The Narrative of the Life of Frederick Douglass written by Frederick Douglass himself is a brutally honest portrayal of slavery's dehumanizing capabilities. The style of this famous autobiography can be best described as personal, emotional, and compelling. By writing this narrative, Douglass wants his audience to understand him. He does this by speaking informally like a person would when writing a letter or telling a story to a friend. By clearly establishing his credibility and connecting with his audience, Douglass uses numerous rhetorical devices to argue for the immorality of slavery.
As an educated and free black man, Frederick Douglass made it his goal to get his story out to the nation, so that the citizens will know the true colors of slavery. In Douglass’ writings, he illustrates to the reader the horror and authenticity of captivity. Although the place of his captivity was not as major as other slaves in slave states, he describes to the audience blood wrenching details of his encounters. Frederick Douglass becomes a well-known face to the abolitionists’ community and goes on to accomplish several goals, including supporting women’s rights.
Throughout the text, Douglass describes the life the slaves lived, and their suffering due to lack... ... middle of paper ... ...ween the black slaves and the white slave owners. In conclusion, The Narrative of the Life of Frederick Douglass: An American Slave is an excellent personal account of slavery and its brutalities. Douglass points out the hardships and brutalities the slaves encountered on a day-to-day basis with their white owners. He further explains how education is very important and a key to freedom. Through his true stories, Douglass is able to write open the eyes of the readers how slavery was indeed a brutal act, and how the black slaves suffered.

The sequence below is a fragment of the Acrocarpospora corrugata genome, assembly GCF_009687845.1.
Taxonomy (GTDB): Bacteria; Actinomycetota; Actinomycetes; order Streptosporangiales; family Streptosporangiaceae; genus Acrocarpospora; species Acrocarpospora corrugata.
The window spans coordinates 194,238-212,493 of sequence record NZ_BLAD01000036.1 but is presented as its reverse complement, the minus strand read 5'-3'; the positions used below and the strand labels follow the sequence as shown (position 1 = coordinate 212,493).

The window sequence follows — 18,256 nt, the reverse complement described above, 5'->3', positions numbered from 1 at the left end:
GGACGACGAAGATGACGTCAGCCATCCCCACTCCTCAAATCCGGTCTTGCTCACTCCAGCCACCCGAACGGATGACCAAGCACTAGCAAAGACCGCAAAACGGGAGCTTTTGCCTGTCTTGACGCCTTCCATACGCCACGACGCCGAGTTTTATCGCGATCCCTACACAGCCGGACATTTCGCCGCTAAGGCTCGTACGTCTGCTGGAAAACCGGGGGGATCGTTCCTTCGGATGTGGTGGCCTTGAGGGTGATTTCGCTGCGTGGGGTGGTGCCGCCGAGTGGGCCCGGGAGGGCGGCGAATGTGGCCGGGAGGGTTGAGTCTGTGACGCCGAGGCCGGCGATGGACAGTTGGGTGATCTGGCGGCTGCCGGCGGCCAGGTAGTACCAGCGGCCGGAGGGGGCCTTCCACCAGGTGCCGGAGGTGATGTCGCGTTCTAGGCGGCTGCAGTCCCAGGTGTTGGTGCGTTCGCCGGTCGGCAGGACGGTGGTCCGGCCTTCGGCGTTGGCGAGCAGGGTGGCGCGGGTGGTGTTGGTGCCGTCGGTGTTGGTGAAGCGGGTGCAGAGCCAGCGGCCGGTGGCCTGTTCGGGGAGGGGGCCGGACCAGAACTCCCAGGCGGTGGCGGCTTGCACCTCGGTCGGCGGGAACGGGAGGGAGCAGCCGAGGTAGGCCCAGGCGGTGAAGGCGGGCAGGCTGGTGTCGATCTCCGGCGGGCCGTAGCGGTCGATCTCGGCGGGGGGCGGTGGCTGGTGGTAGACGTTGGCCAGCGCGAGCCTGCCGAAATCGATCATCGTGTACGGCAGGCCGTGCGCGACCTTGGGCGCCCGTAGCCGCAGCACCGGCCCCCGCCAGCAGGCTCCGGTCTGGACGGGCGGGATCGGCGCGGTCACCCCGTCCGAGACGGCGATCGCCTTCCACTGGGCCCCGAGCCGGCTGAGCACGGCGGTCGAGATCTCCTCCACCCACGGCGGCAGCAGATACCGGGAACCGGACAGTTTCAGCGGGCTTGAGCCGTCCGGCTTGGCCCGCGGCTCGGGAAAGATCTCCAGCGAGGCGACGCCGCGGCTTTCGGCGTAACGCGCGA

Frederick Douglass’ journey from slave to freed man is infamous for its influence in the abolition movements during the 1800’s. In his narrative, Douglass uses the appeal of ethos in order to establish his stance on the issue of slavery. In addition to that, he uses many of his own personal experiences to not only reveal the hard life of a slave, but to also show that at the time, he had his own thoughts and beliefs about the injustices around him. This shows the audience that slaves are capable of thinking for themselves, having feelings and even have the potential to become educated and live as equals among the whites. Despite his obvious support for the abolition of slavery, Douglass keeps an objective stance and does not only discuss the wrongs of slavery in favor of the blacks; he simply tells the story of his life.
Douglass realizes that with the help from the ex-slaves he could also help his fellow slaves. In sum, all of these key arguments exist in “The Narrative of the Life of Frederick Douglass” because of the institution of slavery and its resulting lack of freedom that was used to defend it. This text’s arguments could all be gathered together under the common element of inequality and how it affected the practical, social, and even spiritual lives of the slaves. Work Cited Douglass, Frederick. “Narrative of the Life of Frederick Douglass, An American Slave: Written by Himself (ed.